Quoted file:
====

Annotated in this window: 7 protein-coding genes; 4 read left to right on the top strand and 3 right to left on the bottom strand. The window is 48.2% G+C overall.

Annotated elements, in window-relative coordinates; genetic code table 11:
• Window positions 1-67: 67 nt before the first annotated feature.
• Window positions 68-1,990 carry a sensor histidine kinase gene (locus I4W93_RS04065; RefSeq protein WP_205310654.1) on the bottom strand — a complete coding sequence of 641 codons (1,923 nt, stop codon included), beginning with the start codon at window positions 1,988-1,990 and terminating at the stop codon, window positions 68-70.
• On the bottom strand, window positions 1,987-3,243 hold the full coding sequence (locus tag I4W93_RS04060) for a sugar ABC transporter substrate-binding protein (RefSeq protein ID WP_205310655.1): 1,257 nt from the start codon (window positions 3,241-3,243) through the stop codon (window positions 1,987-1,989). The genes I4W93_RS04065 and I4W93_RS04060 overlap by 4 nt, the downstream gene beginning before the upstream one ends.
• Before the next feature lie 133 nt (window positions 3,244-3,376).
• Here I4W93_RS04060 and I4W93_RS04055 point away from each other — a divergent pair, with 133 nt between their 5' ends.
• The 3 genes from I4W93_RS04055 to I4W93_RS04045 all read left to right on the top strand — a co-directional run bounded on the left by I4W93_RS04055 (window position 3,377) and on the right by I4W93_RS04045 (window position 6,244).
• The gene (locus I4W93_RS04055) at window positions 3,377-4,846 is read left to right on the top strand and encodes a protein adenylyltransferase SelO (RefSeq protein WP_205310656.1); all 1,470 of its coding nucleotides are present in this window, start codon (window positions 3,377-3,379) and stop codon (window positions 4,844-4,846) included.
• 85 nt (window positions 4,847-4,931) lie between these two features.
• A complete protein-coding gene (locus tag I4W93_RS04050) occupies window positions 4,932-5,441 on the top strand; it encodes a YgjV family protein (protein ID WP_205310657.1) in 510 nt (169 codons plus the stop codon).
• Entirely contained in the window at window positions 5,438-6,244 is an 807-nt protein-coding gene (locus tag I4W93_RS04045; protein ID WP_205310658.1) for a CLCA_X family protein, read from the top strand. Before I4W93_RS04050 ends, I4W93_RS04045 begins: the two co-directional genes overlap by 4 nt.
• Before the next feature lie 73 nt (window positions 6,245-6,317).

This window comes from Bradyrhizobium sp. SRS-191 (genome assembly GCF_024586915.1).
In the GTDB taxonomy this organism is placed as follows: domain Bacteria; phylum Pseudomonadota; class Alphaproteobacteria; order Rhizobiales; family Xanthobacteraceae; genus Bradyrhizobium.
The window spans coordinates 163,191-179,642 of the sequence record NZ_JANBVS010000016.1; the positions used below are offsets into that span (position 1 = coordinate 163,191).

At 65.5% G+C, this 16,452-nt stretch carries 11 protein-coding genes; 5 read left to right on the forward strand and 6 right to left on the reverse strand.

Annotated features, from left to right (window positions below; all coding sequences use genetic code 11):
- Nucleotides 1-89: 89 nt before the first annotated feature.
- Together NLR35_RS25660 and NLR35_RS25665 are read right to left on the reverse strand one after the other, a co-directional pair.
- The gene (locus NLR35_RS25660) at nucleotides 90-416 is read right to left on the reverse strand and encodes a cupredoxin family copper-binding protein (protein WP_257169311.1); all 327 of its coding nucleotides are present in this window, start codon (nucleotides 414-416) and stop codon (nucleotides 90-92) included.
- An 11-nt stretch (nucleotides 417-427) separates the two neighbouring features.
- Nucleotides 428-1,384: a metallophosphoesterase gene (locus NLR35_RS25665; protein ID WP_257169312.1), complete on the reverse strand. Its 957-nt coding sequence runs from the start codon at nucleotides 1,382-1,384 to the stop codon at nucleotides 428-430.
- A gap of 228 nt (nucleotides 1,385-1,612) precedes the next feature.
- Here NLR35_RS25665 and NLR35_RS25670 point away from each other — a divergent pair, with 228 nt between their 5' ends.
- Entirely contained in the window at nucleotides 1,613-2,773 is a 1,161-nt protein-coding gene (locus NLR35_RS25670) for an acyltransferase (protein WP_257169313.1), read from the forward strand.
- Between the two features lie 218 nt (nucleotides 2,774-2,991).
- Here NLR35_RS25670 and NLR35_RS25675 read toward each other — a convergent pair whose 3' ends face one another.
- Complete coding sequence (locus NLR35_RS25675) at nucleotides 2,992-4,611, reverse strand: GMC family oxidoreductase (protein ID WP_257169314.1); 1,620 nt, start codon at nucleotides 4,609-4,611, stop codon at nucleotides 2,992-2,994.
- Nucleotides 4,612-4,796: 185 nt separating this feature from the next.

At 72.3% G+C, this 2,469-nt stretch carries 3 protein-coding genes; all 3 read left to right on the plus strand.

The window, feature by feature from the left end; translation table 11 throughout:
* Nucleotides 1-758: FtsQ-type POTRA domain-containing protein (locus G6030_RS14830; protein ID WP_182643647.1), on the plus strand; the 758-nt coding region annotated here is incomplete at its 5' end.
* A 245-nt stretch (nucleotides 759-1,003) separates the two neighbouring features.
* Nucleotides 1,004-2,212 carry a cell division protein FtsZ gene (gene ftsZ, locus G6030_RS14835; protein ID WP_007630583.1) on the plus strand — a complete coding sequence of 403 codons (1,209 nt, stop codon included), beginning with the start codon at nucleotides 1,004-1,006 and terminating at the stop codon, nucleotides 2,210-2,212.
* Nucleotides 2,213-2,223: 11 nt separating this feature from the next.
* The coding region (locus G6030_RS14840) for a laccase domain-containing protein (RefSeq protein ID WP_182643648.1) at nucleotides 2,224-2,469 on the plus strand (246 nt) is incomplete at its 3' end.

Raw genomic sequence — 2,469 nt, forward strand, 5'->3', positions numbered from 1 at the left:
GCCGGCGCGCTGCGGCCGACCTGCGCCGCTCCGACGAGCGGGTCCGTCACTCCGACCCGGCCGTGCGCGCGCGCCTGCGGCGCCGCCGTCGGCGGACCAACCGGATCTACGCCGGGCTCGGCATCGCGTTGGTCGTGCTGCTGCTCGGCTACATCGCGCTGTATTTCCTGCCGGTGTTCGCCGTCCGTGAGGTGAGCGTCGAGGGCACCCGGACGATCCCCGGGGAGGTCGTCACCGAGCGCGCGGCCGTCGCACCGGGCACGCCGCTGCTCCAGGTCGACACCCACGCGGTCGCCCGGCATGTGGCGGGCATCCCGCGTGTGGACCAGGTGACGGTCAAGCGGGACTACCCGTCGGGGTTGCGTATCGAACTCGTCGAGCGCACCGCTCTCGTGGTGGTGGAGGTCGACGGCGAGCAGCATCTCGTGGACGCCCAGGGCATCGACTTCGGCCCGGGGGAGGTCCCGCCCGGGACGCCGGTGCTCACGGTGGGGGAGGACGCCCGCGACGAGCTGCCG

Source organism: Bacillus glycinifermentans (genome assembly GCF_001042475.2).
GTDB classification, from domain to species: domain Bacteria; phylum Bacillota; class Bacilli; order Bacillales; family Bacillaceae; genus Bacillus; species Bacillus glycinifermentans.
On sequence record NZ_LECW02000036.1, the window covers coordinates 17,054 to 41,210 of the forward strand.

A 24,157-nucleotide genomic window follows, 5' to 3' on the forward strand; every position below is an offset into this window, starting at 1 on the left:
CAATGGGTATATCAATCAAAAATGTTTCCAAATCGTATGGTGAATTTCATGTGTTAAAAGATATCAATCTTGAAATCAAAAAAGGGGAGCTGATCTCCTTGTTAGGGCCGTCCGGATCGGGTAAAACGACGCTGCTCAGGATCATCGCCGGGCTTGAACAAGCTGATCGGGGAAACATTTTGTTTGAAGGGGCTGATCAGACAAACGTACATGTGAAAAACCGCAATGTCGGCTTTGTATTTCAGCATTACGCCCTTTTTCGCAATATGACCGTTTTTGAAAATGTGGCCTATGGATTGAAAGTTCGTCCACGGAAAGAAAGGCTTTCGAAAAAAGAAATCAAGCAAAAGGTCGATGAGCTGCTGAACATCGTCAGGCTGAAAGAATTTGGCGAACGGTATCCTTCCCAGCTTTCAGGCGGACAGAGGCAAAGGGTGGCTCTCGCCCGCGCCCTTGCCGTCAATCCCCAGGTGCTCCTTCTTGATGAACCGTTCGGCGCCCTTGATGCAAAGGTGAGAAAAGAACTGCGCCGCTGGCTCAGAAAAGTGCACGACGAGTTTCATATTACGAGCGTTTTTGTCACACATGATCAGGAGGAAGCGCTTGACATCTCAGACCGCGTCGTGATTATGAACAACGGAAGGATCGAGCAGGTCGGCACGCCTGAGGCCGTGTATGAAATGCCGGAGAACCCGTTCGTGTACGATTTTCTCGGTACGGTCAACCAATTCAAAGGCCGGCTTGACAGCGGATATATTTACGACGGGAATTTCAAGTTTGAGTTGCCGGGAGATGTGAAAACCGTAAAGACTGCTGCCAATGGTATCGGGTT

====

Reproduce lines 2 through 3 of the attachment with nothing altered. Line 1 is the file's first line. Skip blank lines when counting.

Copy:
Annotated elements, in window-relative coordinates; genetic code table 11:
• Window positions 1-67: 67 nt before the first annotated feature.